In making these cuts, the students of Mansfield high school will lose more than just their athletics program. The benefits of sports are endless. Obesity rates in this country are out of control, with one in three adults being obese. Sports are important in keeping kids active along with teaching them life lessons. By cutting sports, the message sent is that they are low priority, along with the health of the students. High school athletics only require physical education for the first two years of attendance. By eliminating sports, along with the lack of physical education kids are receiving, these kids will have few ways to get their necessary exercise.

There are countless social benefits of playing team sports as well.

“Youth sport programs can be used to foster positive youth development and build character…youth sport also has the potential to provide several of the internal assets, such as achievement, motivation, integrity, honesty, responsibility and restraint (Wells & Banning, 2008, p.192).” There is more to this than just an activity for fun.

Furthermore, sports can be used for “…providing opportunities for enhancing self-concept and developing social skills, such as working with others; leadership; and interaction between peers. In addition to social skills, youth sports can offer educational merit because they are capable of proving the moral, physical, mental and cognitive development opportunities that can lead to a successful adulthood” (Wells & Banning, 2008, p.192)).

At a time when sports are starting to use captains and leadership is developed, it is important for kids to experience this. Working together, as a team is a concept that people learn at a young age and use for their entire lives. Teamwork is used in any business setting. The lessons they have learned from playing sports are directly related to their applications into their future lives in different settings. Taking responsibility, sportsmanship, and teamwork are just a few of the benefits that come from team sports participation.

The final thing that these kids are going to be losing is a time killer. It sounds silly but when given free time, kids are often going to do what they want. This can be bad news, as bored kids tend to get into trouble.

“Mahoney found that participation in extracurricular activities was related to lower levels of offending. (talking about criminal offenses) Furthermore, in a study investigating teenagers physical activity, Pate found that cigarette smoking, marijuana use and perception of low academic performance were associated with those who engaged in little to no physical activity. Pate noted that providing structures and supervised after-school activities may reduce adolescents’ exposure to potential risk behaviors” (Burton & Marshall, 2005, p.51).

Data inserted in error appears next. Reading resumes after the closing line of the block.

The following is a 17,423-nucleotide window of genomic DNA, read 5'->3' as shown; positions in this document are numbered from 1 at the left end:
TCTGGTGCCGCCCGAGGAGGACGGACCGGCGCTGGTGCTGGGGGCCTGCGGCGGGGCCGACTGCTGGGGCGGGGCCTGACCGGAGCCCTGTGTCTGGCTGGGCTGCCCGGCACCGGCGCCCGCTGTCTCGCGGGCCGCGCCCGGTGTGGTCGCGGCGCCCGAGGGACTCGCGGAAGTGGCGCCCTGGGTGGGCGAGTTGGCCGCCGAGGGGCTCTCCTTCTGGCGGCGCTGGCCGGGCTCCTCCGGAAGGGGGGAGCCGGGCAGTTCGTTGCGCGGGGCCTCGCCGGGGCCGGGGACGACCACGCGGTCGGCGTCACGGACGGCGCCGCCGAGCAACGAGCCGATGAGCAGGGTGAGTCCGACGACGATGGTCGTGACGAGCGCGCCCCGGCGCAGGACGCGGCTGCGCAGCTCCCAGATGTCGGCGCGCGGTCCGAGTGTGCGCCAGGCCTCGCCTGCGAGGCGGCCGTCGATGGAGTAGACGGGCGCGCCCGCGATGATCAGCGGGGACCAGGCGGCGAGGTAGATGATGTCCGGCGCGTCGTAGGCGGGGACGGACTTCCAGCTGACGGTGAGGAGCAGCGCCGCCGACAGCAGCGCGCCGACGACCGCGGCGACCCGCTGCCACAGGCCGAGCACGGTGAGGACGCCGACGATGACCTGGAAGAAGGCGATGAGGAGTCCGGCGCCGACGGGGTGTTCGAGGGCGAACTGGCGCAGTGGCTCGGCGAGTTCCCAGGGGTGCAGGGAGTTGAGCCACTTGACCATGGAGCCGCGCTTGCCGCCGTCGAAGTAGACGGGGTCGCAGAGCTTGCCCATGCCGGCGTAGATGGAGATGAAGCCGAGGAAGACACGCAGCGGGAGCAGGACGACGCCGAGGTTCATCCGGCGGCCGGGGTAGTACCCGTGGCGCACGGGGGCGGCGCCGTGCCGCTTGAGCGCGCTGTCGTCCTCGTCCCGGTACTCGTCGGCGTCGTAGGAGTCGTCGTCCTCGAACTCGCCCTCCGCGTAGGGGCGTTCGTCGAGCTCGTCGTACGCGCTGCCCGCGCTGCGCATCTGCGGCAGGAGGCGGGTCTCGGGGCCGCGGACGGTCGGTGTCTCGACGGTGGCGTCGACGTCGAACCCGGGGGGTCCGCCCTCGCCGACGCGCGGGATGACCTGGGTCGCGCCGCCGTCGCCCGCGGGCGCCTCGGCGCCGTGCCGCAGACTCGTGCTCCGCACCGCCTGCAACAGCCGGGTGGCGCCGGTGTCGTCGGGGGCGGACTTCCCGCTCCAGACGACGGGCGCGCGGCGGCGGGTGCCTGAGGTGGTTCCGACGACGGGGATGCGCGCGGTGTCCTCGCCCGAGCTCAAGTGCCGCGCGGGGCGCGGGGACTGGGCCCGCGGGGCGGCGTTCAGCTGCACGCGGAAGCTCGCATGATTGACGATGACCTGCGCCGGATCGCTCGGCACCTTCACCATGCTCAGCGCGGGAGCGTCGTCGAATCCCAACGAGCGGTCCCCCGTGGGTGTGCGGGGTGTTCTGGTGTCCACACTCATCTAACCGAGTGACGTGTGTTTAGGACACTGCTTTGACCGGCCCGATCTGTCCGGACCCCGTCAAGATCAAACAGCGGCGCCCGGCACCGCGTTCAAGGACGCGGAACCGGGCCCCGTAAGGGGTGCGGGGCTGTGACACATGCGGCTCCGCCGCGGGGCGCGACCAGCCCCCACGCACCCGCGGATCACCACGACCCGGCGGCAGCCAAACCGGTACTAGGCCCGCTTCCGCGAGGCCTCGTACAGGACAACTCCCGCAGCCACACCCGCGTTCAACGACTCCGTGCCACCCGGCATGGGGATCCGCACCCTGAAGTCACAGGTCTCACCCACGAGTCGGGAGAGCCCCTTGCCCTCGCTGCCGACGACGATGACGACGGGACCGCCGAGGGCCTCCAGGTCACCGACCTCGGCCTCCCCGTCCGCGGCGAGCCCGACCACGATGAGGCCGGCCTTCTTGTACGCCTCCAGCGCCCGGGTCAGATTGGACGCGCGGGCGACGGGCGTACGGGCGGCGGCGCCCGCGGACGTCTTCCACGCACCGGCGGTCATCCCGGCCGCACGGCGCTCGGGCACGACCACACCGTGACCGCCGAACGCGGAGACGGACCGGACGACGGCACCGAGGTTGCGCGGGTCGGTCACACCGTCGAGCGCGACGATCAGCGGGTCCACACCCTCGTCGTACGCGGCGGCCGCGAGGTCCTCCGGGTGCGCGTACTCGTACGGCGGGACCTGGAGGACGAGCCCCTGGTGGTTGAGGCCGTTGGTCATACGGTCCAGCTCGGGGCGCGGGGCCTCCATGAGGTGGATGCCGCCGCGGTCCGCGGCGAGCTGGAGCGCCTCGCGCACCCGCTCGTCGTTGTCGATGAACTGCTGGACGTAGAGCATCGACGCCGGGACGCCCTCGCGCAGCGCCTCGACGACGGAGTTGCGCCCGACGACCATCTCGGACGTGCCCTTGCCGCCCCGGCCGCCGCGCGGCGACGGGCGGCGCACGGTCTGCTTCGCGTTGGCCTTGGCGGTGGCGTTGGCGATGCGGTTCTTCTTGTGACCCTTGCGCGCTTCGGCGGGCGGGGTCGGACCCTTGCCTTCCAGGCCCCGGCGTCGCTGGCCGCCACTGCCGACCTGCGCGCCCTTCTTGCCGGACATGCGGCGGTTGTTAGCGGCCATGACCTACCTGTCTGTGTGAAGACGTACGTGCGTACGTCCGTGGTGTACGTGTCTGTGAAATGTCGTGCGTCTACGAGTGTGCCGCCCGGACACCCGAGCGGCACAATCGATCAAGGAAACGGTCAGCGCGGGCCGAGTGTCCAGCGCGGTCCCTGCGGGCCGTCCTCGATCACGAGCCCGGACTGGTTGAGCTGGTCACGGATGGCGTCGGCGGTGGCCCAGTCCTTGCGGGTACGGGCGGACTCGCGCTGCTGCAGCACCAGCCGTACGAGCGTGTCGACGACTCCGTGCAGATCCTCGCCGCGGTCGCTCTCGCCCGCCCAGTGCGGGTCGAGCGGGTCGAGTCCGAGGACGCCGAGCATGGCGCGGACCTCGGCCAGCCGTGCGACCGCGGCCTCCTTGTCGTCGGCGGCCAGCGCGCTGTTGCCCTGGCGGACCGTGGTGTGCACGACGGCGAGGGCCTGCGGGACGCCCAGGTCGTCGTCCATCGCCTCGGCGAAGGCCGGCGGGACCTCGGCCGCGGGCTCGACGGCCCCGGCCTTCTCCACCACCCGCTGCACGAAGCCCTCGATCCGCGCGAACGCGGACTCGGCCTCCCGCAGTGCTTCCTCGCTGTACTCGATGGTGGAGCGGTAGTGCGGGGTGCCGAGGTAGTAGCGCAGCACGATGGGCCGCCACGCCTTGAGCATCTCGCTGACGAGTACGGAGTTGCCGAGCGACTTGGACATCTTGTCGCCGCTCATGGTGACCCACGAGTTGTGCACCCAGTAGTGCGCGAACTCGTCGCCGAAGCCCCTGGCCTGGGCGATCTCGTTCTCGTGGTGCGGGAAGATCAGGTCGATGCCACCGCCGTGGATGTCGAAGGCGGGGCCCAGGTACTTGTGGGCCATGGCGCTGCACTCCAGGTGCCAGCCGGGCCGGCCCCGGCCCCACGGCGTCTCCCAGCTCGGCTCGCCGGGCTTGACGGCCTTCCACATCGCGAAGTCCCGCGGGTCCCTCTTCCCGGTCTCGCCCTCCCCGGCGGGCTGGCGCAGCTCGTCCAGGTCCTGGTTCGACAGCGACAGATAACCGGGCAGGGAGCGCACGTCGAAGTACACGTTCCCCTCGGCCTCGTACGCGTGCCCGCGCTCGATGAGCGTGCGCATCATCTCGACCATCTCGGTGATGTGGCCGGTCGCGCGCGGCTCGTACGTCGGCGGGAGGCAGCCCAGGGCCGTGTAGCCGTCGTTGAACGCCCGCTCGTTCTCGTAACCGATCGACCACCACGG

These are all negative results that can come from lack of physical activity, which is something that is important to these youth. There is another vote on May 4th to see if the school district can find alternative ways of finding the money. Clearly there is more to high school sports than just having fun. The results of cutting all high school sports will have huge effects on the kids, which is why kids will be losing more than just sports.

Wells, M., & Arthur-Banning, S. (2008). The Logic of Youth Development: Constructing a Logic Model of Youth Development through Sport. Journal of Park & Recreation Administration, 26(2), 189-202. Retrieved from Hospitality & Tourism Complete database.

Burton, J., & Marshall, L. (2005). Protective factors for youth considered at risk of criminal behaviour: does participation in extracurricular activities help?. Criminal Behaviour And Mental Health: CBMH, 15(1), 46-64. Retrieved from MEDLINE database.

Categories: Sports Tags: , , , ,

Video update

April 13, 2010 Leave a comment

Thanks for all the support and keep reading! In the meantime, leave some suggestions of things you want to read about and for me to blog about.

Categories: Video Tags: ,